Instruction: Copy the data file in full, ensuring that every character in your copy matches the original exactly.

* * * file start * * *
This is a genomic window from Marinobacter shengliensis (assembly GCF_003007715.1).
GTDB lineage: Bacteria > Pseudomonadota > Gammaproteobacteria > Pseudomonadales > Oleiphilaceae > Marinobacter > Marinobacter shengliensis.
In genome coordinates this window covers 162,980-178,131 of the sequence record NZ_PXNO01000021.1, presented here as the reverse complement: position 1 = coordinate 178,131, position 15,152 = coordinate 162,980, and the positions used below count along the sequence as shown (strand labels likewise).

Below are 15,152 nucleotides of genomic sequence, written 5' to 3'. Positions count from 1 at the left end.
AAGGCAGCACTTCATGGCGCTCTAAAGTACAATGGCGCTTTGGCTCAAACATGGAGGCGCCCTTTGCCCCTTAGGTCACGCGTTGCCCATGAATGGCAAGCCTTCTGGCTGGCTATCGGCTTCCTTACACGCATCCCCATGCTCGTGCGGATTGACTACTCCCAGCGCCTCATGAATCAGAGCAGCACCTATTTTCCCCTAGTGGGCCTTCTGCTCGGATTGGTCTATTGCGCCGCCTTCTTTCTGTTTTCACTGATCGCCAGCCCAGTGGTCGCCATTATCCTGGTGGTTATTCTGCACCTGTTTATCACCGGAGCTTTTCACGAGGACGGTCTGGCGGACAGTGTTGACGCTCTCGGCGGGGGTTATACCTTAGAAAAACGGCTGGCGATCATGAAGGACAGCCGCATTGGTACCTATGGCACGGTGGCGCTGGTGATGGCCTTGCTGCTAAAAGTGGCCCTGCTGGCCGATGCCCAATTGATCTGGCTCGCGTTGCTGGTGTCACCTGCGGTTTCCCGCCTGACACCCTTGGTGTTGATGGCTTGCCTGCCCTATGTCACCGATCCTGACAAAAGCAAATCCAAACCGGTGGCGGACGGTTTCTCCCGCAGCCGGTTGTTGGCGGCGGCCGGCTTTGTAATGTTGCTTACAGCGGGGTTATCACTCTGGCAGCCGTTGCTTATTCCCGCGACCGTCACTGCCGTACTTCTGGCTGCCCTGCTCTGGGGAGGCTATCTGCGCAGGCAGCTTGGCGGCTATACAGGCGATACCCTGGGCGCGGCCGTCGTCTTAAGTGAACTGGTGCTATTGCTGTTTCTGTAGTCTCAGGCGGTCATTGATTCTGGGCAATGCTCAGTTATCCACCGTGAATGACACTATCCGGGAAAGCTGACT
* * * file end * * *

This is a genomic window from Marinobacter shengliensis (assembly GCF_003007715.1).
GTDB lineage: Bacteria > Pseudomonadota > Gammaproteobacteria > Pseudomonadales > Oleiphilaceae > Marinobacter > Marinobacter shengliensis.
In genome coordinates this window covers 162,980-178,131 of the sequence record NZ_PXNO01000021.1, presented here as the reverse complement: position 1 = coordinate 178,131, position 15,152 = coordinate 162,980, and the positions used below count along the sequence as shown (strand labels likewise).

Below are 15,152 nucleotides of genomic sequence, written 5' to 3'. Positions count from 1 at the left end.
AAGGCAGCACTTCATGGCGCTCTAAAGTACAATGGCGCTTTGGCTCAAACATGGAGGCGCCCTTTGCCCCTTAGGTCACGCGTTGCCCATGAATGGCAAGCCTTCTGGCTGGCTATCGGCTTCCTTACACGCATCCCCATGCTCGTGCGGATTGACTACTCCCAGCGCCTCATGAATCAGAGCAGCACCTATTTTCCCCTAGTGGGCCTTCTGCTCGGATTGGTCTATTGCGCCGCCTTCTTTCTGTTTTCACTGATCGCCAGCCCAGTGGTCGCCATTATCCTGGTGGTTATTCTGCACCTGTTTATCACCGGAGCTTTTCACGAGGACGGTCTGGCGGACAGTGTTGACGCTCTCGGCGGGGGTTATACCTTAGAAAAACGGCTGGCGATCATGAAGGACAGCCGCATTGGTACCTATGGCACGGTGGCGCTGGTGATGGCCTTGCTGCTAAAAGTGGCCCTGCTGGCCGATGCCCAATTGATCTGGCTCGCGTTGCTGGTGTCACCTGCGGTTTCCCGCCTGACACCCTTGGTGTTGATGGCTTGCCTGCCCTATGTCACCGATCCTGACAAAAGCAAATCCAAACCGGTGGCGGACGGTTTCTCCCGCAGCCGGTTGTTGGCGGCGGCCGGCTTTGTAATGTTGCTTACAGCGGGGTTATCACTCTGGCAGCCGTTGCTTATTCCCGCGACCGTCACTGCCGTACTTCTGGCTGCCCTGCTCTGGGGAGGCTATCTGCGCAGGCAGCTTGGCGGCTATACAGGCGATACCCTGGGCGCGGCCGTCGTCTTAAGTGAACTGGTGCTATTGCTGTTTCTGTAGTCTCAGGCGGTCATTGATTCTGGGCAATGCTCAGTTATCCACCGTGAATGACACTATCCGGGAAAGCTGACT